Medical staff tend to a COVID-19 patient (Photo courtesy of University Hospitals/Ohio Capital-Journal).
By Jean-Marc Durand
As we contemplate the approaching third anniversary of the outbreak of COVID-19, we have an opportune moment to think about how our experiences will become part of history. One way to do this is to revisit how other pandemics have been remembered. One helpful example is the Great Plague of Marseille, which occurred from 1720 to 1723.
As the last outbreak of bubonic plague in Europe, the Great Plague was exacerbated by the lies of a government, and highlights just how far misinformation can harm a populace, even in a time before mass transit, instant communication, and hyper globalization.
The story of this 18th-century pandemic began on May 25, 1720, when a ship named the Grand Saint-Antoine arrived in the port of Marseille, France. Before arriving, the Grand Saint-Antoine had spent a year circumnavigating the Mediterranean and loading cargo, including silks and cotton.
Stops included Cyprus, which was beset with plague, typically spread through infected fleas and the rodents that carry them.
During its voyage, several sailors died, suffering telltale signs of bubonic plague, including painful, enlarged lymph nodes on the neck, groin, and underarms known as buboes. Significantly, in part because deaths due to illness were routine, these went unreported by the sailors when they made landfall. When the inspectors were bribed by a greedy city official to allow part of the infected cargo to come ashore without inspection, plague began to spread.
As the number of infections and deaths in the city climbed, residents of Marseilles, who knew to fear plague, panicked. City officials, however, prioritized the economy of this significant commercial port over the lives of the citizens.
Instead of attempting to contain the infection, officials launched an elaborate campaign of misinformation in an effort to contain public fear.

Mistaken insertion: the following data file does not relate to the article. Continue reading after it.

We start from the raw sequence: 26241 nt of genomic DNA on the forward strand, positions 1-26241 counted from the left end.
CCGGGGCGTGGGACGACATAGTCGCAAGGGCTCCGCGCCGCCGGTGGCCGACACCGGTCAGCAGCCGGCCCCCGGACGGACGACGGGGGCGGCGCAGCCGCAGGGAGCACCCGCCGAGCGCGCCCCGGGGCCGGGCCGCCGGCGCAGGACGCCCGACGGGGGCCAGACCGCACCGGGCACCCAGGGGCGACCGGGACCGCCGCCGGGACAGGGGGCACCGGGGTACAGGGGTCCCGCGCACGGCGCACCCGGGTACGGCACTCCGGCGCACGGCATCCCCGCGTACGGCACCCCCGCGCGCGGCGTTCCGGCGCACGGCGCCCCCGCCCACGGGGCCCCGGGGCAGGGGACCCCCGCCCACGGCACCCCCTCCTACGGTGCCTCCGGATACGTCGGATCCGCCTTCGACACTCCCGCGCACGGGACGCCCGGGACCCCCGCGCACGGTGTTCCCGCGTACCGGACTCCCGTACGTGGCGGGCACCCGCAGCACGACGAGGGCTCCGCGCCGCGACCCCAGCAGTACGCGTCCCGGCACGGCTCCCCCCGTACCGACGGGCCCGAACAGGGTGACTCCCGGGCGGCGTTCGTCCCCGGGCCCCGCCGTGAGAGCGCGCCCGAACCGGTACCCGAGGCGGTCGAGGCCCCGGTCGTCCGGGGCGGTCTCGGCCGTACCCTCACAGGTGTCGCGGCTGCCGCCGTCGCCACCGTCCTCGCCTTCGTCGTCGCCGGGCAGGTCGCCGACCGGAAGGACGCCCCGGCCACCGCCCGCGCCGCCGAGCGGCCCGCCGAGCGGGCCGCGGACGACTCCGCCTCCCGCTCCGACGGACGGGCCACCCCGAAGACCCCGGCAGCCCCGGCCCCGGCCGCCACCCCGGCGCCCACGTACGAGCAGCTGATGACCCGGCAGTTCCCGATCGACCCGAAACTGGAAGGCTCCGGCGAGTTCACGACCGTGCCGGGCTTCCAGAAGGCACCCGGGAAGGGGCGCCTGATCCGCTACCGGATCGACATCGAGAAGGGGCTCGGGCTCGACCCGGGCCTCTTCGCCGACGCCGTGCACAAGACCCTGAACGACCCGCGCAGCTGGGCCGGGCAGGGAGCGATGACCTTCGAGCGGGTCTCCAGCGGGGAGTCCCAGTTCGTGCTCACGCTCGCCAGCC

Among other tactics, they paid doctors to diagnose the disease as a malignant fever rather than plague. As the death toll mounted and mass graves overflowed, Marseille’s citizens sought to flee the city, occasioning a hastily imposed city quarantine. Despite city officials’ belated public health measures, plague spread to the countryside, leading to a total death toll of some 100,000 people, including over half of the city’s 90,000 residents.
The Great Plague of Marseille is remembered for many things, including its long-term devastation of Marseille’s population. As the last outbreak in the four centuries of plague in Europe, it recalled the human suffering experienced in the Black Death in the mid-14th century.
Today the Great Plague stands out above all for the misinformation campaign undertaken by city officials. Even with the medical knowledge and practices available to city officials in the 1720s, they chose a path of obscuration and dishonesty, one that would ultimately cost more human lives.
When we think about the multiple ways in which the history of Covid-19 will be written, we need to pay special attention to the governments that undertook misinformation campaigns. In countries from Brazil to China, Russia, Serbia, Tanzania, the United States, Venezuela, and beyond, public officials deliberately misled the population for short-term political or economic gain, at the cost of untold harm and loss of life.
With knowledge in hand of a similar incident from the past, one can more easily spot the telltale signs of unscrupulousness on the part of a government. Understanding what came before can be vital to identify these dangers as history tends to repeat itself.
Jean-Marc Durand is a senior majoring in English and minoring in History at Franklin & Marshall College in Lancaster, Pa.
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